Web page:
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Feta is a soft brined curd cheese originating in Greece. It is traditionally made with sheeps or goats milk but I make mine with Cows milk. Feta is normally cut and stored in cubes and is a lovely addition to salads, pastries and with fresh vegetables. It has a reasonably salty flavour, particularly if stored in brine.
- 10 litres milk
- 1/8 tsp Mesophilic culture (I use Chr.Hansen’s R704)
- Rennet – amounts as per manufacturers recommendations
- Non-iodized salt, kosher salt or canning salt
- Warm milk to 32c
- Stir in Culture
- Leave to ripen for 1 hour
- Add diluted Rennet
- Leave to set for 1 hour
- Carefully cut the curd into 1cm cubes
- Leave to rest for 10 minutes
- Very slowly heat the curds up to 38c over 30 minutes
- Stir regularly to prevent the curds from matting and to scald them all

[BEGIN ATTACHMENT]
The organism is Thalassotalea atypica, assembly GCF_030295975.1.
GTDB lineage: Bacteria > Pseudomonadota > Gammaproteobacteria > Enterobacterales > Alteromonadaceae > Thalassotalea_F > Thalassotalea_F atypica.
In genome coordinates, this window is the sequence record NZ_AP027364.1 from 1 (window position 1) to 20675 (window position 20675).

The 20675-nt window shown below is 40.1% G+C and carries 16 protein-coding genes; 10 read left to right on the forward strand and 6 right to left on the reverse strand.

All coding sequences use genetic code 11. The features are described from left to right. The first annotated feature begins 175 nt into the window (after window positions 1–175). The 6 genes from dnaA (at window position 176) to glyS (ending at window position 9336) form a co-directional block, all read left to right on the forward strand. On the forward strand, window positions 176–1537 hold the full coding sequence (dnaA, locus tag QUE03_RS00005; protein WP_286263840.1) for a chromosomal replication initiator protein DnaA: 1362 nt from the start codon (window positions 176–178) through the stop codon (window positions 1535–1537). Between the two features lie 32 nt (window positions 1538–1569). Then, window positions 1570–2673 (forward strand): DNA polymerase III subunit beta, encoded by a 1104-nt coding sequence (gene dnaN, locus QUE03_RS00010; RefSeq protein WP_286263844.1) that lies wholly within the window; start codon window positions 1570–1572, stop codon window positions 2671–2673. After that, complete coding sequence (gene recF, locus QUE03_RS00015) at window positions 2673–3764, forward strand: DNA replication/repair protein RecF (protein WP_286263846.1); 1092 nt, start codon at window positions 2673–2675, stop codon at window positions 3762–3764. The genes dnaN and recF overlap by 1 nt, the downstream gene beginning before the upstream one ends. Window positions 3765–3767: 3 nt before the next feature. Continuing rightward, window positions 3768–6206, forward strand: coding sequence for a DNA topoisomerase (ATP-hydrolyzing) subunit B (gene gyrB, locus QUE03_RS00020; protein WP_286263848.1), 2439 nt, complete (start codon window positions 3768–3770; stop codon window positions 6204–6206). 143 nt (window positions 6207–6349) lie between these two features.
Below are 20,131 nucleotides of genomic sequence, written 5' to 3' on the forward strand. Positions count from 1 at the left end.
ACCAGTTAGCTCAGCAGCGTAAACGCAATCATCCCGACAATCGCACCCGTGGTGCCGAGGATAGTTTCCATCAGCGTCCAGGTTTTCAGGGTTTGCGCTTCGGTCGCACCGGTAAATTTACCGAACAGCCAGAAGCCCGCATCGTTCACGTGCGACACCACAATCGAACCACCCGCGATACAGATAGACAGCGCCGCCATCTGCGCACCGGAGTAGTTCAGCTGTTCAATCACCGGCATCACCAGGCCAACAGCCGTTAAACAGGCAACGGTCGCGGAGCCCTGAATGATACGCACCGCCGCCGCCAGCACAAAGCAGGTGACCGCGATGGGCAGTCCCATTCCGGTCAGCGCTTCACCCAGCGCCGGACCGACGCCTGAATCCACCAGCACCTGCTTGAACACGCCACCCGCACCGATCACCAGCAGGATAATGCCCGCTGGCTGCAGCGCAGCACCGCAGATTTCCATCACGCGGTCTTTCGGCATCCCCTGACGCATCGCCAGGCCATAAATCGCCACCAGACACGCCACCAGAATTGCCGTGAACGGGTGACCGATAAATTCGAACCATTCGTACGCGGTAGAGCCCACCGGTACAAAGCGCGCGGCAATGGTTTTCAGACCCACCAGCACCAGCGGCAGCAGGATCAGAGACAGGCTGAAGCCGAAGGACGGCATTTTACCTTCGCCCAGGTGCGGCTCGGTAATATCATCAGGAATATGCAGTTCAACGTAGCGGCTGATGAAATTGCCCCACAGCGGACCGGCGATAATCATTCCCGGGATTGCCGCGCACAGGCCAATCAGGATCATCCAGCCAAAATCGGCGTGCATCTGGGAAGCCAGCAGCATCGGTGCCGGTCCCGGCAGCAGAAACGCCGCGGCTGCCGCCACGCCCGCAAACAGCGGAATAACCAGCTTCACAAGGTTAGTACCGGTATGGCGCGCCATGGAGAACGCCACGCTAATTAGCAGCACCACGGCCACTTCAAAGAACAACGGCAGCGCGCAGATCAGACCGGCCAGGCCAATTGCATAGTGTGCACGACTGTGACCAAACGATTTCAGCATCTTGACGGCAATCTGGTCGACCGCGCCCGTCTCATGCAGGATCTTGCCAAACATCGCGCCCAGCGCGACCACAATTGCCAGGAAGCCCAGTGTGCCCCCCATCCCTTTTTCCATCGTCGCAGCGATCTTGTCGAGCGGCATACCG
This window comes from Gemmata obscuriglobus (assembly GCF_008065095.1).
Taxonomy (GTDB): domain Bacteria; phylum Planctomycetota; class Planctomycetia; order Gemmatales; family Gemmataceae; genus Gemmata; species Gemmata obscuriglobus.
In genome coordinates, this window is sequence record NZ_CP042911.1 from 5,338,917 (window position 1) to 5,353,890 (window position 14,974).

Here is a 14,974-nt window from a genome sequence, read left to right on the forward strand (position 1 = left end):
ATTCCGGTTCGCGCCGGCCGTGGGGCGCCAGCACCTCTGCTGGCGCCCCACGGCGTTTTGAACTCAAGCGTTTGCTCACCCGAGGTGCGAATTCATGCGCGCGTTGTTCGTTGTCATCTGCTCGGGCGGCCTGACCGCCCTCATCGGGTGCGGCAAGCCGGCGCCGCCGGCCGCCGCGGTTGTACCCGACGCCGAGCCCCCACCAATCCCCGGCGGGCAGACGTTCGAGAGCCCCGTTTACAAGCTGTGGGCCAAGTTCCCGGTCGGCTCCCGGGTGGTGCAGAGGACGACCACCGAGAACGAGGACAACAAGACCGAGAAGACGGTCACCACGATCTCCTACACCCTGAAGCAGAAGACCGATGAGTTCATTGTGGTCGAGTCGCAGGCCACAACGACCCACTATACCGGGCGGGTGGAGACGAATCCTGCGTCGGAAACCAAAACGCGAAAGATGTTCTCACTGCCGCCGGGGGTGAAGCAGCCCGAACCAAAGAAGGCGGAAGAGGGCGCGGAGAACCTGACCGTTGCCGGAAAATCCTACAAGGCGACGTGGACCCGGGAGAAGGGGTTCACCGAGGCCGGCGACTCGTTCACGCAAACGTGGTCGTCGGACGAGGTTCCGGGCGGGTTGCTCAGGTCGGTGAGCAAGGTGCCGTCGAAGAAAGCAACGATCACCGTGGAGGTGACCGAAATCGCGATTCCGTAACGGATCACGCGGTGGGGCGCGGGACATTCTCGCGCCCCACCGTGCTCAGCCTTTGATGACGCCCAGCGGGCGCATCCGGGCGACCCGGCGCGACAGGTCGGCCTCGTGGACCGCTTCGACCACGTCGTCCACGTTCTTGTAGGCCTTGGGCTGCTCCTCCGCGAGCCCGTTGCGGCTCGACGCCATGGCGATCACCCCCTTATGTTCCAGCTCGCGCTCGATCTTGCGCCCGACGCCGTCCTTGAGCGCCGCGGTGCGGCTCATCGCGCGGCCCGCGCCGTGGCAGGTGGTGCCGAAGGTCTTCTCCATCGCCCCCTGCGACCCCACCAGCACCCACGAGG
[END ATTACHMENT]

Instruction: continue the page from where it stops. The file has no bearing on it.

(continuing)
- Leave to rest again for 10 minutes
- Ladle all the curd out (save your whey for Ricotta) into either a sterilised cheese cloth over a colander or bowl or a cheese cloth lined Feta mold
- Either hang your knotted cheese cloth over a sink for the cheese to press with it’s own weight or press in a rectangle mold for 4 hours (or overnight) at 15kg
- When pressed, cut the cheese into cubes and sprinkle generously over all sides with salt and then leave to drain on a cheese mat overnight (cover with a fly net)
- Place in a container and leave on the bench top to age for 3-4 days. If temperatures in your home are too warm, you can move the container to the fridge.
Short term you can store your Feta in the fridge if you intend to use immediately but if you want to keep it longer store the cheese in a brine solution. You can also store in olive oil with roasted garlic and rosemary which also leaves you with a delicious oil for dressings afterwards.
Note: To get a sharper more traditional flavour you can add Lipase to your Feta at the same time you add the culture.
To see information about any of the techniques used above see the Techniques page.
For common challenges when making Feta cheese, check out the Troubleshooting page.